am firmly of the belief that we are the "gayest" of the main parties.

The main thing I take from this is that such people are found in every
party and need to be fought in every party - that's why I (as
vice-chair of DELGA) approached our Labour and Tory sister
organisations, well before the election, to suggest we keep each other
informed of what our respective black sheep were up to. Labour
responded (a little half-heartedly), the tories didn't reply.

Paul Martin

unread,
May 13, 1997, 3:00:00 AM5/13/97
to

In article <33806f7a...@news.demon.co.uk>, mark@@archdruid.demon..co..uk wrote:
>>> For what its worth, according to the New Statesman list of new
>>>MPPs, Evan Harris (LD for Oxford W & Abingdon) is a member of Stonewall.
>>> Doesn't mean he's gay of course.
>>
>>Divorced and engaged, in fact.
>
>which (to be pedantic) doesn't mean he's *not* gay of course.

which (to be even more pedantic) didn't *say* he wasn't gay.

Gordon Woods

unread,
May 13, 1997, 3:00:00 AM5/13/97
to

In article <33806f7a...@news.demon.co.uk>,
Mark Y-M <mark@@archdruid.demon..co..uk> wrote:
>On Tue, 13 May 97 08:46:39 GMT, address.i...@aol.com (Paul
>Martin) wrote thus:
>
>>In article <5l99rr$6...@news.ox.ac.uk>, univ...@sable.ox.ac.uk (Paul

Maynard) wrote:
>>> For what its worth, according to the New Statesman list of new
>>>MPPs, Evan Harris (LD for Oxford W & Abingdon) is a member of Stonewall.
>>> Doesn't mean he's gay of course.
>>
>>Divorced and engaged, in fact.
>
>which (to be pedantic) doesn't mean he's *not* gay of course.

But would rather imply that he was straight or bisexual rather than gay.

Ivor Peksa

unread,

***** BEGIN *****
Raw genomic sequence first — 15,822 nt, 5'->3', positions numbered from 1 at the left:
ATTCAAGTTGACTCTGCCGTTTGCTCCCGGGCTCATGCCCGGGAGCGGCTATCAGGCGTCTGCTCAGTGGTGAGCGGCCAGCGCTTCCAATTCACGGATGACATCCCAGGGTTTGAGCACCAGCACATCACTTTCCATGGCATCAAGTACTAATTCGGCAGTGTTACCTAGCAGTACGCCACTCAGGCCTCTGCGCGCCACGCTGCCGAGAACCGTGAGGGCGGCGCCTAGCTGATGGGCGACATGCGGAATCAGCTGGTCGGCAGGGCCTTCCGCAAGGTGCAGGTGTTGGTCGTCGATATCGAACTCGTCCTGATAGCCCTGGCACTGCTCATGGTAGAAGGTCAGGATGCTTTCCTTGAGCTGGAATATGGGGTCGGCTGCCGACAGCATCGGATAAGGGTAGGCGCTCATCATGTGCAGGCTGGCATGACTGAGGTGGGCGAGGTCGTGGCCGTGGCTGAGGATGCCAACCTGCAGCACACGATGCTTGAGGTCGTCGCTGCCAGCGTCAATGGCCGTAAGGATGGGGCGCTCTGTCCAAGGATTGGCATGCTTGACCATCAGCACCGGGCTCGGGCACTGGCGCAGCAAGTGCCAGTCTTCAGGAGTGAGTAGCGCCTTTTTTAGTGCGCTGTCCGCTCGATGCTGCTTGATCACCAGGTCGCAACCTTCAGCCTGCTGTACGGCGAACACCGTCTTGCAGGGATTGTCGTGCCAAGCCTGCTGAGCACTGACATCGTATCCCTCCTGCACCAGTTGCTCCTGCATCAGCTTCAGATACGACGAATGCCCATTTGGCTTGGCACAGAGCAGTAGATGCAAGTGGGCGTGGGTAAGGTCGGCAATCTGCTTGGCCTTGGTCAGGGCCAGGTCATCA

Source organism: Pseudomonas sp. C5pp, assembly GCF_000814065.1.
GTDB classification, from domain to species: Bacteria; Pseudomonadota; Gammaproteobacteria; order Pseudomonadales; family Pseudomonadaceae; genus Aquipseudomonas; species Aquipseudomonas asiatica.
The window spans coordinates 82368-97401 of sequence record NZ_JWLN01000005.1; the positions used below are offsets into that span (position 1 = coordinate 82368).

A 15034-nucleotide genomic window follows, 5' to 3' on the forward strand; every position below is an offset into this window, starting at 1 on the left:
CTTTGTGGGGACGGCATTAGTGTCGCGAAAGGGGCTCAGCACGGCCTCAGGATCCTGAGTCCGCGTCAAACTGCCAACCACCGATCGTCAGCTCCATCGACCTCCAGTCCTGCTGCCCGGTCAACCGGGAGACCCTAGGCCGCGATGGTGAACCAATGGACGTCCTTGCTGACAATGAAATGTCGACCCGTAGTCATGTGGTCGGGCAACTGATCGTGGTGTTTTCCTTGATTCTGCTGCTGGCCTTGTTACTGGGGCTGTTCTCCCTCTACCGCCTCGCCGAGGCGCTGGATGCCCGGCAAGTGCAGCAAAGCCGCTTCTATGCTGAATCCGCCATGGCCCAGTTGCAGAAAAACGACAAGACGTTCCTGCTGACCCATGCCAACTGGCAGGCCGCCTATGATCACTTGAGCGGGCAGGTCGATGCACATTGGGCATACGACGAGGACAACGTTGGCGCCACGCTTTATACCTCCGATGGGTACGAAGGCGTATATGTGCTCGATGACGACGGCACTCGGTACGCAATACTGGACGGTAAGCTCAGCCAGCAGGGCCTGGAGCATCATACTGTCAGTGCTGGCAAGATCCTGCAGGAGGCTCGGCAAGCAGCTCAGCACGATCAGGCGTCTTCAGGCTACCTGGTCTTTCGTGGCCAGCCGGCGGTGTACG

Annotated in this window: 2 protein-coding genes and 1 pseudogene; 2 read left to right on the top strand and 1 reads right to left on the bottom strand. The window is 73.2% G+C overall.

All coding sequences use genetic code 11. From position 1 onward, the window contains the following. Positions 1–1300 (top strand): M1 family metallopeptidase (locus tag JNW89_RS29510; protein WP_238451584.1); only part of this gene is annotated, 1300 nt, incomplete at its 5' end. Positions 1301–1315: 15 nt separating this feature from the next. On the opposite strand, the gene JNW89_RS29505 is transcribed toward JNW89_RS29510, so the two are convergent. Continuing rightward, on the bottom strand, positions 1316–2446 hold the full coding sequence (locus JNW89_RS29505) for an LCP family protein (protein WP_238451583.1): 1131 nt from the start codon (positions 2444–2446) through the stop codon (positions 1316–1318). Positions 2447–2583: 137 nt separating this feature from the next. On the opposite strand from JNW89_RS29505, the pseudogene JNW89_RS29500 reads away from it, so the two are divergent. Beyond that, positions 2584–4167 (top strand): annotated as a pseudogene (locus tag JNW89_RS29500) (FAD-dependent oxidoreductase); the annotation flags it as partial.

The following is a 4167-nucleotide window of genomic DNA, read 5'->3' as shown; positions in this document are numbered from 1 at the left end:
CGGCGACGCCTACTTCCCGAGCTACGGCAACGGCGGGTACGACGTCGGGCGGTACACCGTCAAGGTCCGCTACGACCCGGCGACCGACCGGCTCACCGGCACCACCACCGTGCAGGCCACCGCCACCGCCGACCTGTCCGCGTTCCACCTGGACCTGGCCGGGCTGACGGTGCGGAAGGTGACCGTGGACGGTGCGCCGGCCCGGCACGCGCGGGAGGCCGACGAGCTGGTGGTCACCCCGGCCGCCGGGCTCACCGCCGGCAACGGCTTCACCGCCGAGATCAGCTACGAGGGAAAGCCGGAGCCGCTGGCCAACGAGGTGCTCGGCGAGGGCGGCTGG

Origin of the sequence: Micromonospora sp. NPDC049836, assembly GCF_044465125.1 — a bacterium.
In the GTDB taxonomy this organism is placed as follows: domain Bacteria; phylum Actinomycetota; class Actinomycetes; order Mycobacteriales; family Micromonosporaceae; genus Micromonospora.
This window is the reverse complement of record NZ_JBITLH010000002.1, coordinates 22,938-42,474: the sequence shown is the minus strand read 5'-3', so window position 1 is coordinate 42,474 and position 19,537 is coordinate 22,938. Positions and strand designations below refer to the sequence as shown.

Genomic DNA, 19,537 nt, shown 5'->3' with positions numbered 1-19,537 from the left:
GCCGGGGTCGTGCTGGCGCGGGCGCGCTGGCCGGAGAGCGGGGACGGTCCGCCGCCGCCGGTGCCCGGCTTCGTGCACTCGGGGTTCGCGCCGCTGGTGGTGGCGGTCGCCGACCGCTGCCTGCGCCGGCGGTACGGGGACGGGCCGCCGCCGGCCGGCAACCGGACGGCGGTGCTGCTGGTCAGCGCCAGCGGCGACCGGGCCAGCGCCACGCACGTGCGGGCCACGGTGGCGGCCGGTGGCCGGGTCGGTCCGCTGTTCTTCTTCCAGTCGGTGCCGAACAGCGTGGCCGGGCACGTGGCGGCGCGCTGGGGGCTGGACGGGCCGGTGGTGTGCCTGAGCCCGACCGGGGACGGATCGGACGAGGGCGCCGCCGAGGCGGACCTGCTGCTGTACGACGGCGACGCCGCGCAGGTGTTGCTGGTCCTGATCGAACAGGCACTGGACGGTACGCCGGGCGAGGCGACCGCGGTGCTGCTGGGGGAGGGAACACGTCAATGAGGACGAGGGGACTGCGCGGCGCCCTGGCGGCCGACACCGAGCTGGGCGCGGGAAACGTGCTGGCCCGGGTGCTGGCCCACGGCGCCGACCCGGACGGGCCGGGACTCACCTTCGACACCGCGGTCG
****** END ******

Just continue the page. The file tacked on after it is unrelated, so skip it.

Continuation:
May 13, 1997, 3:00:00 AM5/13/97
to

Michael Hopkins <Michael...@durham.ac.uk> wrote:

>Laura (laura...@virgin.net) wrote:
>: This is a genuine (not petty party point-scoring) query to all
>: Lib-Dems.
>
>: I am a strong Labour supporter and activist, but sympathise with a lot
>: of what the Liberal Democrats say nationally. However, there seems to
>: me to be a disturbing trend amongst local Lib Dem constituency parties
>: to be opportunist in the most low-down, dirty and predjudiced ways.
>
>: My reasons for claiming this are many, and I will cite a few.
>

><Examples snipped>
>
>I am a LIb Dem and I never been involved in anything of this nature and wI
>resign from the LibDems if anything like thise were to take place in my
>constituency.

How would you respond to the leaflets that the LibDems in Warwick and
Leamington distributed in 1995 saying that the election was all about
eductaion even though a) it was the county rather than district that
decided the education spending and b) the county was controlled by a
Lib-Lab pact?

I think that this kind of manipulation of the feeble-minded electorate
is dispicable, however is sadly often a feature of LibDem campaigns I
have seen at local level many times before.

Ivor Peksa

unread,
May 13, 1997, 3:00:00 AM5/13/97
to

sjoh...@sable.ox.ac.uk (Gordon Woods) wrote:

>In article <33764012...@news.virgin.net>,


>Laura <laura...@virgin.net> wrote: